Due to oral motor issues Rhema is still not able to blow out the candles on her birthday cake or blow bubbles, or pucker or purse her lips.
Thus, the Rhema-kiss has been a long time in the making and it is yet another celebrated gift.
Because somewhere along the way she got it that this a way we show affection. It wouldn’t be her first choice. She used to be as hard to hold on to as a wet bar of soap. She felt trapped and confined if we tried to hug her and squirmed away from touch and any kind of closeness.
A couple years ago she began pressing her face against mine for just a moment.
These days her kisses are very deliberate. She puts her lips on my cheek and kind of just hangs out there, taking in big gulps of air, inhaling and exhaling through her mouth.
Usually I can’t help but giggle. It’s just about the funniest, sweetest thing ever.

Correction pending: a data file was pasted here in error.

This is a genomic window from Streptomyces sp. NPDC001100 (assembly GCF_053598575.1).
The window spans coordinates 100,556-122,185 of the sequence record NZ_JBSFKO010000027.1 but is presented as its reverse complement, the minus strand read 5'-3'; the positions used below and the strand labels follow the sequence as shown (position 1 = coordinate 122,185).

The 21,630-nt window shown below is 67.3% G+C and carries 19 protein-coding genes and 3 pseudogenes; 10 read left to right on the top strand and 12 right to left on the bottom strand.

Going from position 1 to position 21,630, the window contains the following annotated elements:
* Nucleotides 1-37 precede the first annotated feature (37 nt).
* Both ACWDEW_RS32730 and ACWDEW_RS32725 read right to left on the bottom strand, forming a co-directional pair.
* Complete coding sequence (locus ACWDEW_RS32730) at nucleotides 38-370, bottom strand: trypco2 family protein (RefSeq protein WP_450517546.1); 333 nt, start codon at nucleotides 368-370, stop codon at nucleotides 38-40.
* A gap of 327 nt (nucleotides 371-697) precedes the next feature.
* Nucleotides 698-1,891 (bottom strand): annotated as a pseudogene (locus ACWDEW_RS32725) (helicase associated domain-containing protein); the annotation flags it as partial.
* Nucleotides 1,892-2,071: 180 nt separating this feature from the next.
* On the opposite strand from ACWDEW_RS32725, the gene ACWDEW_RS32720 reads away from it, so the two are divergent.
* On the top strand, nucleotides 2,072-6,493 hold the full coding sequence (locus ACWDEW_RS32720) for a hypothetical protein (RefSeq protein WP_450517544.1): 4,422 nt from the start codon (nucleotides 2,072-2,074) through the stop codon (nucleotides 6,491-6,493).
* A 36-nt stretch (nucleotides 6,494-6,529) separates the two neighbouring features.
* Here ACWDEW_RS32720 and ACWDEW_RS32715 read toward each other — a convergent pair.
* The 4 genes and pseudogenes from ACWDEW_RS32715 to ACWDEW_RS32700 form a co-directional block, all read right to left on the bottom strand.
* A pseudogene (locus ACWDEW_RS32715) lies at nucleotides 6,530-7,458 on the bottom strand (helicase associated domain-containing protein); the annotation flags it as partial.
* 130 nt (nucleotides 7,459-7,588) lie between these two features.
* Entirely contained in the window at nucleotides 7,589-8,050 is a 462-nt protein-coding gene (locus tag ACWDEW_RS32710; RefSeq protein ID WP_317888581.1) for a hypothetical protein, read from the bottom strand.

The other evening my mother came to visit us, and before she left she took Rhema’s hand and kissed it. In turn, my daughter took my mother’s hand and gave it her open-mouthed-hyperventilating kiss.
And we turned into a big pile chocolate mush on the floor.
It’s one of those things I thought I would miss out on because of autism and apraxia. It’s one of those things that’s turned out to be far better, more meaningful than I could have ever imagined.
That this dear child loves us. That she wants to show us. That she finds a way to show us. No words necessary. Just some slurp and heavy breathing.
I can’t believe I get to get a Rhema-kiss every day. She makes me feel like the most blessed mama.